results of the first phase of a three-part study to better understand pet ownership and retention and discover the most effective strategies to ensure animals find their forever homes. Phase I of the "Keeping Pets (Dogs and Cats) in Homes Retention Study" examines why so many American households don't have a furry friend at home.
Research indicates that of the 117.5 million households in the U.S., only 46.3 million have a dog in their family and only 38.9 million own a cat. Understanding the reasons why people choose to own a pet is the first step towards developing effective strategies to increase pet ownership and reduce the alarming number of homeless pets and resulting euthanasia rates.
In the first phase, "Reasons for Not Owning a Dog or Cat," American Humane Association interviewed 1,500 previous pet owners and non-pet owners to determine the reasons behind their pet ownership decisions. Respondents who had owned a cat or dog in the past provided insights about their previous experience with pets; how they obtained them and what happened to those companions.
The study found that there are multiple major barriers to pet ownership including the associated costs, perceived lack of time to care for an animal, outright dislike of companion animals (especially cats), and lasting grief over the loss of a previous pet. Overall, almost half of respondents who have never owned a pet as an adult had a dog or cat as a child.
Some of the data was disheartening but pointed the way to future improvements and interventions. Despite massive public education campaigns encouraging people to adopt from shelters, less than one quarter of previous dog owners and one fifth of cat owners obtained their prior pet from a shelter. Fortunately, 64 percent of prospective dog owners and 56 percent of prospective cat owners indicated they would adopt from a shelter or rescue organization.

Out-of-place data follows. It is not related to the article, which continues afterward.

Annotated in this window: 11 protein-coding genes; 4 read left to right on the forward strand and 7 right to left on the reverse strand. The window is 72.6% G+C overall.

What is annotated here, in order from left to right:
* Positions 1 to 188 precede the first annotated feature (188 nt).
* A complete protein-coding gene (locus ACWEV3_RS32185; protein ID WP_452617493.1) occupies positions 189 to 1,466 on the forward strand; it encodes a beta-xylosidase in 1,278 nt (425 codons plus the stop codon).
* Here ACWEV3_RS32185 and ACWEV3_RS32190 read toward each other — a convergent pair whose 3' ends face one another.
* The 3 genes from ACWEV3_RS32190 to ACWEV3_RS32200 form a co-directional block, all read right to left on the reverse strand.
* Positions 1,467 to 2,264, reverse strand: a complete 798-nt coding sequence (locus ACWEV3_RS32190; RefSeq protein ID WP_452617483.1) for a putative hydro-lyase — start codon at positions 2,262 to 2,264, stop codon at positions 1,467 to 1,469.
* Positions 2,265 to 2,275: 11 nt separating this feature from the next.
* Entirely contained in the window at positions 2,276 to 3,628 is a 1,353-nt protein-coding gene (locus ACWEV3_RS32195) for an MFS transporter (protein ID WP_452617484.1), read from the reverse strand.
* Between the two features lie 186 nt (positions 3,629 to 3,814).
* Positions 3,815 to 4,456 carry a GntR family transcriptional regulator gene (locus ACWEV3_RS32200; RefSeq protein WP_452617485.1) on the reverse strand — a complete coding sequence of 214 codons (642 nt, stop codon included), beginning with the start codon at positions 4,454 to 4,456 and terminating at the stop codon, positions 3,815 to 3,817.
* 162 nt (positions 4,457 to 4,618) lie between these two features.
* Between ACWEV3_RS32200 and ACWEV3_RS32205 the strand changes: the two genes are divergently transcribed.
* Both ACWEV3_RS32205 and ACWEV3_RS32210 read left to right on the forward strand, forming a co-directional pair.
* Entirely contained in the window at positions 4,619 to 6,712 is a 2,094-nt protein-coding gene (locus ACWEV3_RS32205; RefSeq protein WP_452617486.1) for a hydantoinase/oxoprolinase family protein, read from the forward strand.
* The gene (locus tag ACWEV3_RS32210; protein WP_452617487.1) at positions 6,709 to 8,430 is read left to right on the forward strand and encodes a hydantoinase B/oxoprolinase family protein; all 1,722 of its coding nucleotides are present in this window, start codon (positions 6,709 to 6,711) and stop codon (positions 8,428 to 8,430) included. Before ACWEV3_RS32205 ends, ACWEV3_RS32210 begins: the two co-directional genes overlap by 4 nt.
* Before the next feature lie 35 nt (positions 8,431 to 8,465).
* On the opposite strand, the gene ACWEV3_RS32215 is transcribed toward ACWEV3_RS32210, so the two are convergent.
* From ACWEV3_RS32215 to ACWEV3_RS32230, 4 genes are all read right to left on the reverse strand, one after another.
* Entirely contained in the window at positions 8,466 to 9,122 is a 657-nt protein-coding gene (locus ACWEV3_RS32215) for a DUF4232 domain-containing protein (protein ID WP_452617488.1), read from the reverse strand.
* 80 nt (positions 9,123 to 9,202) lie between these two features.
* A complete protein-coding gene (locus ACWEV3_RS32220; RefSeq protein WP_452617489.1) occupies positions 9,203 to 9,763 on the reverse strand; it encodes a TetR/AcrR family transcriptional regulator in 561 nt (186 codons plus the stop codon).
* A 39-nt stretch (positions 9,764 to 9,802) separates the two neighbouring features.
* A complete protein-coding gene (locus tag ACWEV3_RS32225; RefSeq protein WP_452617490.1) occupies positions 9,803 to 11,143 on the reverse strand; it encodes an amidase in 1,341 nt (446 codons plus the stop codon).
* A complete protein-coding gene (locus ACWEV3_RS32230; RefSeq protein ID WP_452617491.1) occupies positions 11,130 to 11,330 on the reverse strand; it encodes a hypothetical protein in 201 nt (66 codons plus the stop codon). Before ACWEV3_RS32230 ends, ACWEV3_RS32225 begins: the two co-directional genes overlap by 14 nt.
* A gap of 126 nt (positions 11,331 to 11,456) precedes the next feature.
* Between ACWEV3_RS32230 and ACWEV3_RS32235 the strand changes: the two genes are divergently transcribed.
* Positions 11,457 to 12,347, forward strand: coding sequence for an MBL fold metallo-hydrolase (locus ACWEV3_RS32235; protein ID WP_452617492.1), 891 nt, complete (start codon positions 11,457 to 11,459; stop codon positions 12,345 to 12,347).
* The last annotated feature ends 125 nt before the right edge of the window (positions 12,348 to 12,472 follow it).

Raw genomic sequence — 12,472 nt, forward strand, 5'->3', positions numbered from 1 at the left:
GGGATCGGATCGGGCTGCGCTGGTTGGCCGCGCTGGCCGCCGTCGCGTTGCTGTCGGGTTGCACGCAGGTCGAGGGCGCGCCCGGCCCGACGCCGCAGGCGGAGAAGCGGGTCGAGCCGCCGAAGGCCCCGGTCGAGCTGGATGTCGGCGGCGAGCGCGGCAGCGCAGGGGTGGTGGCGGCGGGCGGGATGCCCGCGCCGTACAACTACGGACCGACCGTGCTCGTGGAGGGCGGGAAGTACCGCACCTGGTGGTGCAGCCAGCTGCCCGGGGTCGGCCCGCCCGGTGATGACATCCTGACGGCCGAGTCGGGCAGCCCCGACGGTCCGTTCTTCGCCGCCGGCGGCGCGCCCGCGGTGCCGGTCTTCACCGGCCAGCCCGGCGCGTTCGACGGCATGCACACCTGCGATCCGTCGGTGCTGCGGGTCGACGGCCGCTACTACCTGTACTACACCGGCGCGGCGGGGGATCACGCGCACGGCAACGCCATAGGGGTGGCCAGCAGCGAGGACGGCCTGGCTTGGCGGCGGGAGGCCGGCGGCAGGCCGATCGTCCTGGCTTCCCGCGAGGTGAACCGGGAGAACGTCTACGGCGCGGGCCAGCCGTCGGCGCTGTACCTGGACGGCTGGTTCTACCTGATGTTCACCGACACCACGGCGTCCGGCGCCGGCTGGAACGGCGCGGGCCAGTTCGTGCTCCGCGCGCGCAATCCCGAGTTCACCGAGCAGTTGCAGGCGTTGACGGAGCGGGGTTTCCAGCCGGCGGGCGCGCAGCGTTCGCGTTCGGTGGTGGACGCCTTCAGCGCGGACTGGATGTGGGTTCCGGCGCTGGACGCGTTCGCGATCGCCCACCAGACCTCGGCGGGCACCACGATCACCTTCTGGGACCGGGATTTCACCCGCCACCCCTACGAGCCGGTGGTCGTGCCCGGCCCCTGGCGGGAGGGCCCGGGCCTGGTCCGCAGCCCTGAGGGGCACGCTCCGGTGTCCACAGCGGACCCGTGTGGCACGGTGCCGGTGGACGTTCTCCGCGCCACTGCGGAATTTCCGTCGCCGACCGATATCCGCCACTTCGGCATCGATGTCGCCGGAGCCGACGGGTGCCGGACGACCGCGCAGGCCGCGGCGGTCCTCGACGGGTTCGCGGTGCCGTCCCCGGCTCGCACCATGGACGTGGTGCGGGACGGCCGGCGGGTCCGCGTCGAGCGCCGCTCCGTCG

And in spite of the widely discussed physical and emotional benefits of pet ownership for older people, seniors citizens were among the least likely to consider a pet. Among those 65 or older nearly six in 10 previous dog owners and 66 percent of previous cat owners would not consider another pet. Among those who had never owned an animal, the figures were even bleaker: An overwhelming 90 percent of seniors said they would not consider getting a dog. Ninety-four percent are not open to owning a cat.
The findings suggest that some of the more promising avenues warranting additional work include supporting future cat owners and continuing to assess negative attitudes toward cats, identifying methods to help people work through grief and reenter the ownership pool, understanding that more future owners may be adopting pets from shelters and offering support at this point of acquisition, and working with broad and diverse segments of society to reduce existing barriers to ownership.
"There are still significant hurdles to overcome in helping to keep more of these healthy, adoptable animals out of the nation's shelters," said Dr. Patricia Olson, chief veterinary advisor for American Humane Association and head of its Animal Welfare Research Institute. "Using the data gathered and the work to be done in future phases of this study, we hope over time to decrease pet homelessness and relinquishment."
The complete study can be found at: http://www.americanhumane.org/aha-petsmart-retention-study-phase-1.pdf